For instance, in the last five years, to the period ended December 31, 2020, MTN has maintained a profitable streak, with an average profit growth of about Shs56.5b. 
Therefore, its profitability is not in question and it projects to get much better as technology-led prospects take centre stage in the increasingly widening digital space. 

Even with a threat on its current cash cow - voice - the digital space, where MTN is very active, presents better prospects to cover what will be lost.  
Over the last six years, MTN’s profits after tax have grown from Shs96b in the period ended December 31, 2016 to Shs322b in December 2020. 
The massive growth, during December 2020, came amid a number of challenges resulting from Covid-19 related disruptions. 

According to data provided in the prospectus, MTN expects to close 2021 with a profit margin of about Shs325b, which will increase from the Shs131b already posted for the half year ended June 30.  
Of course, the projections indicate a massive slowdown in profit growth, but it tells of the telecom’s resilience in a period where Covid-19 and the just concluded electioneering period, have wreaked havoc in a number of business spaces.  
Outside banking, MTN controls one of the largest assets portfolio, with an average annual growth of at least Shs312.8b. 

In the last six years, MTN’s assets have grown from Shs2.7 trillion during the period ended December 31, 2020, from Shs1.5 trillion, for the period ended December 2016. 
The growth has been progressive since 2016, save for the period ended December 31, 2017 when the company experienced a drop to Shs1.4 trillion or by Shs57b.  
At the Uganda Securities Exchange, it will only be Stanbic, among the locally listed companies that will have a superior assets portfolio than MTN.
 
As of December 2020, Stanbic, which is Uganda’s largest bank, controlled an asset value of Shs8.58 trillion.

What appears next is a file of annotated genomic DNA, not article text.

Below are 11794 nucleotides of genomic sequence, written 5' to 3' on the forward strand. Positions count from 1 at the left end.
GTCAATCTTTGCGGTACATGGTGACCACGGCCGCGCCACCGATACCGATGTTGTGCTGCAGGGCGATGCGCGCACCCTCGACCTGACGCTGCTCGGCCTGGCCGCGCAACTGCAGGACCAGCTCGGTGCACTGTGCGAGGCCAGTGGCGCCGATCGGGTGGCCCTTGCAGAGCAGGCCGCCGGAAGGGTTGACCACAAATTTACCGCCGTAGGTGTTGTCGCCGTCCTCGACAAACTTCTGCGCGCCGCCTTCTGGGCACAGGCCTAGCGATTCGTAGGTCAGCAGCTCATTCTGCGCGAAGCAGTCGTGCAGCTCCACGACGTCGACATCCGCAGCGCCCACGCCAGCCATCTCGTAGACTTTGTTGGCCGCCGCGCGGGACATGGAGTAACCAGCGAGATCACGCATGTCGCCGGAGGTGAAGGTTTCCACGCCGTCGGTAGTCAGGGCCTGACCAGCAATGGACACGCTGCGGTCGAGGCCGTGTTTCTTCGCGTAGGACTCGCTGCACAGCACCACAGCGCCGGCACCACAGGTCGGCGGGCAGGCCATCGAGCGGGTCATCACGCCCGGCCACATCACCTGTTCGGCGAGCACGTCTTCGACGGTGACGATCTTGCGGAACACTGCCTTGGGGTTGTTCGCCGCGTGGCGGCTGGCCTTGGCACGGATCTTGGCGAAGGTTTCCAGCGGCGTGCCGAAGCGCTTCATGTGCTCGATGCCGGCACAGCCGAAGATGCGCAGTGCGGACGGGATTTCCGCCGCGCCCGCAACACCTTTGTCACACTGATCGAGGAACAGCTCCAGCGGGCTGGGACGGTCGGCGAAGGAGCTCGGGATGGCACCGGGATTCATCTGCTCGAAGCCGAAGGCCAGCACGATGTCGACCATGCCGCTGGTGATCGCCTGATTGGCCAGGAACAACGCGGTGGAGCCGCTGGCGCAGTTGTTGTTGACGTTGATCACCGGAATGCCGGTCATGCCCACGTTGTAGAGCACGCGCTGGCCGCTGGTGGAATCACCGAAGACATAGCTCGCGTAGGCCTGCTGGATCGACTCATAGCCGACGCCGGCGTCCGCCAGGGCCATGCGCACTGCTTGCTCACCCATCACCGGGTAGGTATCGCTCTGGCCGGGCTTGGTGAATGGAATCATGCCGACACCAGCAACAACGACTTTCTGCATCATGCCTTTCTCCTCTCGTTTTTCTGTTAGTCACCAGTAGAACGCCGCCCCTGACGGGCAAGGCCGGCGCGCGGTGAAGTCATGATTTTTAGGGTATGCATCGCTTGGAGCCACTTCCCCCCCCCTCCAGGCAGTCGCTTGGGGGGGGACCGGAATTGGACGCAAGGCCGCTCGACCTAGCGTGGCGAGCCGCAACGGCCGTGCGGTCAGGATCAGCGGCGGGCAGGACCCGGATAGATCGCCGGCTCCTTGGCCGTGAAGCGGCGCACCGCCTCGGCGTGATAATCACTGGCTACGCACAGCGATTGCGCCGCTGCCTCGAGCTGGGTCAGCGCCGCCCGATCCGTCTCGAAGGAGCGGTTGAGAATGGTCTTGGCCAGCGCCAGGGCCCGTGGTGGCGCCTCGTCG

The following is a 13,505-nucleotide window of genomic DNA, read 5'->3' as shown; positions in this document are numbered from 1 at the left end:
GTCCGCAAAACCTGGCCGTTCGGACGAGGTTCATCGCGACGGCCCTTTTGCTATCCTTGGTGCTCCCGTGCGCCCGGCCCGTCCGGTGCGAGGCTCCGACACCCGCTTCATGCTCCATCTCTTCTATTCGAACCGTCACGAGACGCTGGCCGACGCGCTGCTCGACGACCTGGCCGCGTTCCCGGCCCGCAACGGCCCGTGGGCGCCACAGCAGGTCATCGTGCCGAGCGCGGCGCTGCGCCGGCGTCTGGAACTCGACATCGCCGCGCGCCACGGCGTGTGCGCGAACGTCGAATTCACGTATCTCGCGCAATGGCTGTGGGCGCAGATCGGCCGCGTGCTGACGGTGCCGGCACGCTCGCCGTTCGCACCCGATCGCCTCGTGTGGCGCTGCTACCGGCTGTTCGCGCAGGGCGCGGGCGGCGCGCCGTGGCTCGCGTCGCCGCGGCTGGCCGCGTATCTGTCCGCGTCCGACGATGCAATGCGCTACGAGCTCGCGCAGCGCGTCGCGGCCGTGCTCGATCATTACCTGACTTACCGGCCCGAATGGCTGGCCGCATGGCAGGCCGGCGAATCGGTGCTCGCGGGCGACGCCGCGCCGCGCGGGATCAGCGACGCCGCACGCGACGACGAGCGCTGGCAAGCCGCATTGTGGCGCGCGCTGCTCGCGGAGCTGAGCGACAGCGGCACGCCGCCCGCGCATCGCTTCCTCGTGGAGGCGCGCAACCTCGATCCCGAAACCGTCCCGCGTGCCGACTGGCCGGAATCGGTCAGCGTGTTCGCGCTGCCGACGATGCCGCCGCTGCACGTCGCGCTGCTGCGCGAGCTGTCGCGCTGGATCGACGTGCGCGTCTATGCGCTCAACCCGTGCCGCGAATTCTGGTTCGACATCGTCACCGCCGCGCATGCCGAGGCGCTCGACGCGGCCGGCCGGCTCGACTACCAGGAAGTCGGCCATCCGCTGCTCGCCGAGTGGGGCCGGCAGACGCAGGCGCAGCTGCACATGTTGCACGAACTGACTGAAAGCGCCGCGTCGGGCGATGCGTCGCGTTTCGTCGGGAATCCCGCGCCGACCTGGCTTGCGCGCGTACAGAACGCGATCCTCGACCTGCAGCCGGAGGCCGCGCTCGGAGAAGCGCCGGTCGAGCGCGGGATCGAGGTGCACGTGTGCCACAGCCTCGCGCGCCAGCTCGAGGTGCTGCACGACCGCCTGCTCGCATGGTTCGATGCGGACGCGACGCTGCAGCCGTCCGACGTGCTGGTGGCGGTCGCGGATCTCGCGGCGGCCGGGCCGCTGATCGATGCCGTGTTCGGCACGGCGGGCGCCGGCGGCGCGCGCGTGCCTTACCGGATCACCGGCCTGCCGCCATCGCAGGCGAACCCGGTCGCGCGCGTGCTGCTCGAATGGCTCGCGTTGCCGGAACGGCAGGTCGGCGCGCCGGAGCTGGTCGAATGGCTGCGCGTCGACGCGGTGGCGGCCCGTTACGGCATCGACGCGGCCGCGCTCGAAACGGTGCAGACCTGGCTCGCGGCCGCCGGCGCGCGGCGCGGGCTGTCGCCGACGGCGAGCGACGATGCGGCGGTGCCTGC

However, at Shs241.6b, Stanbic had a relatively inferior profit position than MTN, which during the same peried saw profit margins grow to Shs322b. 
Compared to others, MTN will, if the current projections are to go by, sit above Umeme in terms of profitability and assets position.  
During the period ended December 2020, Umeme reported an asset value of Shs2.6 trillion while profits stood at Shs43b. 

Therefore, the decision to buy into MTN should not be left to prejudice. It is the numbers that should speak.
Already, the Capital Markets Authority has indicated that MTN will be a listing in its own league with the likelihood of doubling the size of the Uganda Securities Exchange from just Shs4.2 trillion to above Shs8 trillion. 
In coming onto the stock exchange, MTN was not seeking to mobilise investment capital. 
It is acting on the requirement of the law that seeks to offer Ugandans a window in which they can share into the profits of companies that make billions of shillings out of Uganda.

Therefore, with such profitability and a divided policy payout of 60 per cent of annual profits, it is a bet that anyone would not want to miss. 
Compared to others, Umeme has a dividend policy payout of 50 per cent of annual profits, while British American Tobacco Uganda pays out 100 per cent of its profits in dividends.  

Stanbic varies its dividends payout but has since 2017 averaged at 45 per cent of annual profits. 
Therefore, if you dont trust your own judgement, seek expert opinion instead of relying on speculators.